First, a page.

View print-optimized version
Tuesday, November 19, 2013
Today’s Reading | Matthew 18:21–35
Then Peter came and said to him, “Lord, if another member of the church sins against me, how often should I forgive? As many as seven times?” Jesus said to him, “Not seven times, but, I tell you, seventy-seven times.
“For this reason the kingdom of heaven may be compared to a king who wished to settle accounts with his slaves. When he began the reckoning, one who owed him ten thousand talents was brought to him; and, as he could not pay, his lord ordered him to be sold, together with his wife and children and all his possessions, and payment to be made. So the slave fell on his knees before him, saying, ‘Have patience with me, and I will pay you everything.’ And out of pity for him, the lord of that slave released him and forgave him the debt. But that same slave, as he went out, came upon one of his fellow slaves who owed him a hundred denarii; and seizing him by the throat, he said, ‘Pay what you owe.’ Then his fellow slave fell down and pleaded with him, ‘Have patience with me, and I will pay you.’ But he refused; then he went and threw him into prison until he would pay the debt. When his fellow slaves saw what had happened, they were greatly distressed, and they went and reported to their lord all that had taken place. Then his lord summoned him and said to him, ‘You wicked slave! I forgave you all that debt because you pleaded with me. Should you not have had mercy on your fellow slave, as I had mercy on you?’ And in anger his lord handed him over to be tortured until he would pay his entire debt. So my heavenly Father will also do to every one of you, if you do not forgive your brother or sister from your heart.” (NRSV)
There have been times in my life when I have prayed that God would grant me the gift of forgiveness about one issue or another or one person or another. Sometimes the only way we find the ability to forgive is when God answers our prayers about forgiving. The hurt, the anger, and the resentment suddenly dissipate. I don’t think it happens often this way, but when it does it is a God-given miracle.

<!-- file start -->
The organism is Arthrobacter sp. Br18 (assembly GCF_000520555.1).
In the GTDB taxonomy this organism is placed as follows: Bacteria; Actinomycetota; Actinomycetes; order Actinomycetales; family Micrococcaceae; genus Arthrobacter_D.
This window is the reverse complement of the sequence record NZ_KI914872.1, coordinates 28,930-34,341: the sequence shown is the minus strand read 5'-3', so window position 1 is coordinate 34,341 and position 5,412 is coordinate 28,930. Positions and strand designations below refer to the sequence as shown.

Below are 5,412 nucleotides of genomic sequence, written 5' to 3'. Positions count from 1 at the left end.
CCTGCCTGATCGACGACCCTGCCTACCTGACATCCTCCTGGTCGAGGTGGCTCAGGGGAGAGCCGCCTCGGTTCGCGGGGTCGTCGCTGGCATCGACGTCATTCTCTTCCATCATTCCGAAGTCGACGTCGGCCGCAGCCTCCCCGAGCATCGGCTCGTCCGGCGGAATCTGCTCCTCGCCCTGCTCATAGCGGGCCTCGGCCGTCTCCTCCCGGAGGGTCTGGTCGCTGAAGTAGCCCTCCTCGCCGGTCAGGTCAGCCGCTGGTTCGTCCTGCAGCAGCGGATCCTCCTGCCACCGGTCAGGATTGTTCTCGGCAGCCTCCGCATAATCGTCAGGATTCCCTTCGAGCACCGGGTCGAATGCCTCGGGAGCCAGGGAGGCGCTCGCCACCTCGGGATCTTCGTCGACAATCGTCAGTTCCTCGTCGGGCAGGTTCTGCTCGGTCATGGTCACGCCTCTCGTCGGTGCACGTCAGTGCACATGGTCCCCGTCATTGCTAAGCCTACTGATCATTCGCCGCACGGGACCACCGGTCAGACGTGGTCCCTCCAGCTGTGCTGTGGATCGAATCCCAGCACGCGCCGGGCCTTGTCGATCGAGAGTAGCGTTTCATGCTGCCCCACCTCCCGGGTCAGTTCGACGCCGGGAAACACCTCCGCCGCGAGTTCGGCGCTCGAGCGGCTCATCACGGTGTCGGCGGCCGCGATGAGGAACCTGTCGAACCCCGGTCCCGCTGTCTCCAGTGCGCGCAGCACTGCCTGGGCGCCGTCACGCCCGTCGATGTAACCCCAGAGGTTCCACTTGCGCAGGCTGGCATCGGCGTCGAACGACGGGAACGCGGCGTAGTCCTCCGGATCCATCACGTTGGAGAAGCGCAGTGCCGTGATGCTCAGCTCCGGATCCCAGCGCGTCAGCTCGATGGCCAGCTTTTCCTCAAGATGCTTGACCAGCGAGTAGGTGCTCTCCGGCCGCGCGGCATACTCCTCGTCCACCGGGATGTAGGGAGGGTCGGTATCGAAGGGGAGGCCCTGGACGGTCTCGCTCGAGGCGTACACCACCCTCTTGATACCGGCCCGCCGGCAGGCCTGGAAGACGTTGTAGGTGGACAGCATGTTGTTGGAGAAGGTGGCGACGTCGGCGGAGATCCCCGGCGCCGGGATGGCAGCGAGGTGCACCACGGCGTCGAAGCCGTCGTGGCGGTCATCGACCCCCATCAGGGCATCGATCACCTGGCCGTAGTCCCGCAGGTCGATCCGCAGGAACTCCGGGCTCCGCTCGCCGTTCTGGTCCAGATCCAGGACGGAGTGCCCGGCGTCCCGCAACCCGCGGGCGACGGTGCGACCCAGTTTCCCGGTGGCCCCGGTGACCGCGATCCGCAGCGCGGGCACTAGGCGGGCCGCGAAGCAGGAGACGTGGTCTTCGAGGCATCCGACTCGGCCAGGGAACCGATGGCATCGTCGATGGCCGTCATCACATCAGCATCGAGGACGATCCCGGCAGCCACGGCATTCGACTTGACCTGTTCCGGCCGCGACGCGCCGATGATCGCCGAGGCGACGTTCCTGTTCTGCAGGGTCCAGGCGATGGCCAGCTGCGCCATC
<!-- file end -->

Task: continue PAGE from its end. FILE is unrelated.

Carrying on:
The words from Matthew tell us that if someone in the church wrongs us, we are to forgive that person not just seven times but seventy-seven times—in other words, as much as is necessary. Jesus set the bar really high. Not many of us measure up. In any community, church or otherwise, harboring grudges and hurts and resentments and hate causes immense harm. And yes, there’s a difference between forgiving someone and letting someone hurt you over and over again.
I don’t think Jesus wants us to forgive in some surface, meaningless way, dispensing cheap grace as though nothing matters and we are impervious to hurt. I don’t think Jesus wants us to put ourselves in harm’s way. I do think Jesus wants us to engage with one another, to be honest about when we’ve been harmed, to be courageous in the telling, to listen and try to understand, to hear the other side. What is so hard about forgiving someone is that it entails letting go of the idea that the score can be evened up. To forgive means that the forgiver has to give up something—the need for due payment.
God loves us way more than any of us can imagine, way more than we ever love God. God has forgiven us for that and has given up the idea that the score can ever be even.
Dear Jesus, give us courage to ask for our hearts to be softened. Give us wisdom about our need to forgive and our need to ask for forgiveness. Help us to forgive ourselves. And most of all, help us to understand the magnitude of the forgiveness you have granted to us. Amen.
Written by Judith L. Watt, Associate Pastor for Pastoral Care
Devotion index by date | I’d like to receive daily devotions by email